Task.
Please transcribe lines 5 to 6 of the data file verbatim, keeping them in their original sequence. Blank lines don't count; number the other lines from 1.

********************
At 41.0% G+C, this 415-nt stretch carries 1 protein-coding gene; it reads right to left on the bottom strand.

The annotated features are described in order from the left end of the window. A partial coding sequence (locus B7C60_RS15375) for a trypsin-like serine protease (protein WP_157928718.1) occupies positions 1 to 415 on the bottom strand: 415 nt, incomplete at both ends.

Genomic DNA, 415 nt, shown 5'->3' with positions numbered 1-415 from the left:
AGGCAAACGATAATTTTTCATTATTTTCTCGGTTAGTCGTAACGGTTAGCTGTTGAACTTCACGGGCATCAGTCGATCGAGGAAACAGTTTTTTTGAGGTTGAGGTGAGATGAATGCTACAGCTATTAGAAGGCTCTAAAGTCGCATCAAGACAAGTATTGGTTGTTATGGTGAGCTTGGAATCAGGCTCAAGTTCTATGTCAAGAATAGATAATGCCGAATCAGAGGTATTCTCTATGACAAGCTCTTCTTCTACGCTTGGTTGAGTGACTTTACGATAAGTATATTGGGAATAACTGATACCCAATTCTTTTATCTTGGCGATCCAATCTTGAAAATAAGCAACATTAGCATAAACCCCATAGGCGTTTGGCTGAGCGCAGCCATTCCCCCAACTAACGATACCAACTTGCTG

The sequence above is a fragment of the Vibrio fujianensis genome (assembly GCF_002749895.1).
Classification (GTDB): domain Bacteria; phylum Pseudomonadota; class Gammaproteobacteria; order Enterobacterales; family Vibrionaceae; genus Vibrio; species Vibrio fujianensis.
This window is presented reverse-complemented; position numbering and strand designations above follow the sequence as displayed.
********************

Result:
The sequence above is a fragment of the Vibrio fujianensis genome (assembly GCF_002749895.1).
Classification (GTDB): domain Bacteria; phylum Pseudomonadota; class Gammaproteobacteria; order Enterobacterales; family Vibrionaceae; genus Vibrio; species Vibrio fujianensis.